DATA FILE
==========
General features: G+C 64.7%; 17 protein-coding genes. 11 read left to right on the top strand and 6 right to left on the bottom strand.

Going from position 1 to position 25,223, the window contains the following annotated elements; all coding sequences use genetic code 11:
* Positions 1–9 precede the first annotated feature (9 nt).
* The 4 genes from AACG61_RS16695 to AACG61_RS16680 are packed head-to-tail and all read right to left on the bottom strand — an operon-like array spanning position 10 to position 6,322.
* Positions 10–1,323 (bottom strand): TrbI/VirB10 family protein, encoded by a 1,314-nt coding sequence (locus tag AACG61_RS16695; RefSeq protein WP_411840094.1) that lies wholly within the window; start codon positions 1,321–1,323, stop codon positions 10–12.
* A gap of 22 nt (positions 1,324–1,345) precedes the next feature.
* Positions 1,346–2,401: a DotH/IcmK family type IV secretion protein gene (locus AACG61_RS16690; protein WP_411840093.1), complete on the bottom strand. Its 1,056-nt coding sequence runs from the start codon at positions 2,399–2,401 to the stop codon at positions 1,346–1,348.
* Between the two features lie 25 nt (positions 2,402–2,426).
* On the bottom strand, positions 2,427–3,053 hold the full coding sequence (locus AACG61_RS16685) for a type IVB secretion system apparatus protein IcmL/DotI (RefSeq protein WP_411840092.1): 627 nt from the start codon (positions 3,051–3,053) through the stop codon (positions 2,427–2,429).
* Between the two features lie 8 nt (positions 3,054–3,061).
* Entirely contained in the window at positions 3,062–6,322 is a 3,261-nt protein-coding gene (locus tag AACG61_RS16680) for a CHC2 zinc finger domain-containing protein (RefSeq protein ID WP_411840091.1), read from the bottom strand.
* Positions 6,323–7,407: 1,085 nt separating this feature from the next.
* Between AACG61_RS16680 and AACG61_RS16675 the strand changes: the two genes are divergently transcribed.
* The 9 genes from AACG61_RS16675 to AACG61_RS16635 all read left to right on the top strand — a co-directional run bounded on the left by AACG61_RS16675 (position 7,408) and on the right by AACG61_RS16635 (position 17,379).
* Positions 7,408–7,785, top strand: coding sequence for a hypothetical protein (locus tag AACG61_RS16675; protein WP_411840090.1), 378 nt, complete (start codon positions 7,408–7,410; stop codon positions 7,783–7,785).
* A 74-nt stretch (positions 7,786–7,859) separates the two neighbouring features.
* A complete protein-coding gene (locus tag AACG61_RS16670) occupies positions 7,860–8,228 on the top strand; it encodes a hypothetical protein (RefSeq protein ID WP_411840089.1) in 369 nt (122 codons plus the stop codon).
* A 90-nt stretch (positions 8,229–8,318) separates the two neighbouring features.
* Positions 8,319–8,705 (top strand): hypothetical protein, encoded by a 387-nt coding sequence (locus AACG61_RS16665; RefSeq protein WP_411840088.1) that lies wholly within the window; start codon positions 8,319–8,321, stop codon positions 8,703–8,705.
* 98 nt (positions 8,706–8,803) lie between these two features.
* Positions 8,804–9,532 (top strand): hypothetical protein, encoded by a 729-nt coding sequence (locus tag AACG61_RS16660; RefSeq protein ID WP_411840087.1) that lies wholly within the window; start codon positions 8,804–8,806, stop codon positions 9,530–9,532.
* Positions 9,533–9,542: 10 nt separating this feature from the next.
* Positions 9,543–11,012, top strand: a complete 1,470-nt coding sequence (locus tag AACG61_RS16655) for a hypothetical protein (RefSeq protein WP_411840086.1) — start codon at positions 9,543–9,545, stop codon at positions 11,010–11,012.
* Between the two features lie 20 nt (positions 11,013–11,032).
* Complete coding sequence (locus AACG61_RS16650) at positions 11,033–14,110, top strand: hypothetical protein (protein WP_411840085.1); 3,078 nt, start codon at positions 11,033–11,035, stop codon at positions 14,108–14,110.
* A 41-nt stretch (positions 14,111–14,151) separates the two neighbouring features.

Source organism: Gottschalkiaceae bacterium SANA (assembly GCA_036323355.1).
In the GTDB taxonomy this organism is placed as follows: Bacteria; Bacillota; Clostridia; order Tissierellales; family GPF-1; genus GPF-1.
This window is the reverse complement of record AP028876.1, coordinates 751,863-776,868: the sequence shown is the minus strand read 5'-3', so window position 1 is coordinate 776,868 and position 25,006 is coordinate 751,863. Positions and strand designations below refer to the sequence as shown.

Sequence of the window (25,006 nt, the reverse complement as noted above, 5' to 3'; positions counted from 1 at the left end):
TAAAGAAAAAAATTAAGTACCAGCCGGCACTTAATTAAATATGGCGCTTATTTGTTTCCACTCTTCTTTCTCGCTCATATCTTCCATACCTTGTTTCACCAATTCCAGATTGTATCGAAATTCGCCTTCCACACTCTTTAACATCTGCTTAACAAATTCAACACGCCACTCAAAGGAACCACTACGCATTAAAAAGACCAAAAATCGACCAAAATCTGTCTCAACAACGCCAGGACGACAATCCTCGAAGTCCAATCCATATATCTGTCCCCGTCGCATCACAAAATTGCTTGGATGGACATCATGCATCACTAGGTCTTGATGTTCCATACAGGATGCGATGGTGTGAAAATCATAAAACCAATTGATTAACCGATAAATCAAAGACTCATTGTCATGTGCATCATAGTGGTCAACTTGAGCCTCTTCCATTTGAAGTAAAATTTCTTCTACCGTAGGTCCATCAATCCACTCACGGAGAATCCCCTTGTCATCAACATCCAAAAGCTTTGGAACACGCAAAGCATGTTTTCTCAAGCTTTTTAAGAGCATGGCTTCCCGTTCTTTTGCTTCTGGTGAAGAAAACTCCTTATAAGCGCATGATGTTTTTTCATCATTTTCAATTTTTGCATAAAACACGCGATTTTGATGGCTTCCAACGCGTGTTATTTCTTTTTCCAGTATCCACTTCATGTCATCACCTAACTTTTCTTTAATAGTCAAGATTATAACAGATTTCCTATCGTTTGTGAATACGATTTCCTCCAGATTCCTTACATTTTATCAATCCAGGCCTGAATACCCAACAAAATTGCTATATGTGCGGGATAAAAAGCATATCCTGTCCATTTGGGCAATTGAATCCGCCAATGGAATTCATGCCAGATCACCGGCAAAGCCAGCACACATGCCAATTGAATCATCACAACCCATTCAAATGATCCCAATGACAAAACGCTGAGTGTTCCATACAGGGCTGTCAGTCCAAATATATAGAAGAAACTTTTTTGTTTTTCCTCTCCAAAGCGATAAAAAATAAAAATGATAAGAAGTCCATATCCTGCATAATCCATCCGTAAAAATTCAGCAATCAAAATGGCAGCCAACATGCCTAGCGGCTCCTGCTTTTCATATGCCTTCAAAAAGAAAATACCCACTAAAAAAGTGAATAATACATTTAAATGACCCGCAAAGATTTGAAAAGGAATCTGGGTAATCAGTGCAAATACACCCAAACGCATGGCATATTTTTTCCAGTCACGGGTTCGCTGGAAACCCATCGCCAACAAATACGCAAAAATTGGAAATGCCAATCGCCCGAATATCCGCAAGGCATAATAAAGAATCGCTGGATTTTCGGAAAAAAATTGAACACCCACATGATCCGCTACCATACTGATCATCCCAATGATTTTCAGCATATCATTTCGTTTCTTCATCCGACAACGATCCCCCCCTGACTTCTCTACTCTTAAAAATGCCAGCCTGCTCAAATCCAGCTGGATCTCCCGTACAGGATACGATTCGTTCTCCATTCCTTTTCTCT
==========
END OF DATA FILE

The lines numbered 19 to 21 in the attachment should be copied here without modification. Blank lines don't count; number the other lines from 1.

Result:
* Positions 8,319–8,705 (top strand): hypothetical protein, encoded by a 387-nt coding sequence (locus AACG61_RS16665; RefSeq protein WP_411840088.1) that lies wholly within the window; start codon positions 8,319–8,321, stop codon positions 8,703–8,705.
* 98 nt (positions 8,706–8,803) lie between these two features.
* Positions 8,804–9,532 (top strand): hypothetical protein, encoded by a 729-nt coding sequence (locus tag AACG61_RS16660; RefSeq protein ID WP_411840087.1) that lies wholly within the window; start codon positions 8,804–8,806, stop codon positions 9,530–9,532.